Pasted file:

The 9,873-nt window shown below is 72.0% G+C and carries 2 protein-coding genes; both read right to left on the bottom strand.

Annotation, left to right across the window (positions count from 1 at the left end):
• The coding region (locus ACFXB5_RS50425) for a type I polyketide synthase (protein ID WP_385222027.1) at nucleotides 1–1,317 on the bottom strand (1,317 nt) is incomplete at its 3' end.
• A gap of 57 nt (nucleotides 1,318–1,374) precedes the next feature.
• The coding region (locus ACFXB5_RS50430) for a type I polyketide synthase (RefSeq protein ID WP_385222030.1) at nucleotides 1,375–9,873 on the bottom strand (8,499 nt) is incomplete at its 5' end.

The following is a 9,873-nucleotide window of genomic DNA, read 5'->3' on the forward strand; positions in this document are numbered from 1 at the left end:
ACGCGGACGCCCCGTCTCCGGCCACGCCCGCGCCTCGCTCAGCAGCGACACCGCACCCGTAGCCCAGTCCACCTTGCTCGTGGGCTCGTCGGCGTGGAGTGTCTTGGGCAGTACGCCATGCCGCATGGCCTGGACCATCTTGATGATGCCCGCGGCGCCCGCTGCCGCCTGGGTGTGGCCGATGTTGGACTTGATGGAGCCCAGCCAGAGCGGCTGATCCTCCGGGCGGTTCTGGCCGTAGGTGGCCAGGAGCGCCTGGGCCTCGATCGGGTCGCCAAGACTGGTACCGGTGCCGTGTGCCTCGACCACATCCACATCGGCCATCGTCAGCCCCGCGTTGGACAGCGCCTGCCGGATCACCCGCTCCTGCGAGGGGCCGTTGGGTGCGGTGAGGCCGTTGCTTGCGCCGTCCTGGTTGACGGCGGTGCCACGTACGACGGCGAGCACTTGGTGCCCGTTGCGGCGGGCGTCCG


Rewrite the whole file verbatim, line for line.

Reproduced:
The 9,873-nt window shown below is 72.0% G+C and carries 2 protein-coding genes; both read right to left on the bottom strand.

Annotation, left to right across the window (positions count from 1 at the left end):
• The coding region (locus ACFXB5_RS50425) for a type I polyketide synthase (protein ID WP_385222027.1) at nucleotides 1–1,317 on the bottom strand (1,317 nt) is incomplete at its 3' end.
• A gap of 57 nt (nucleotides 1,318–1,374) precedes the next feature.
• The coding region (locus ACFXB5_RS50430) for a type I polyketide synthase (RefSeq protein ID WP_385222030.1) at nucleotides 1,375–9,873 on the bottom strand (8,499 nt) is incomplete at its 5' end.

The following is a 9,873-nucleotide window of genomic DNA, read 5'->3' on the forward strand; positions in this document are numbered from 1 at the left end:
ACGCGGACGCCCCGTCTCCGGCCACGCCCGCGCCTCGCTCAGCAGCGACACCGCACCCGTAGCCCAGTCCACCTTGCTCGTGGGCTCGTCGGCGTGGAGTGTCTTGGGCAGTACGCCATGCCGCATGGCCTGGACCATCTTGATGATGCCCGCGGCGCCCGCTGCCGCCTGGGTGTGGCCGATGTTGGACTTGATGGAGCCCAGCCAGAGCGGCTGATCCTCCGGGCGGTTCTGGCCGTAGGTGGCCAGGAGCGCCTGGGCCTCGATCGGGTCGCCAAGACTGGTACCGGTGCCGTGTGCCTCGACCACATCCACATCGGCCATCGTCAGCCCCGCGTTGGACAGCGCCTGCCGGATCACCCGCTCCTGCGAGGGGCCGTTGGGTGCGGTGAGGCCGTTGCTTGCGCCGTCCTGGTTGACGGCGGTGCCACGTACGACGGCGAGCACTTGGTGCCCGTTGCGGCGGGCGTCCG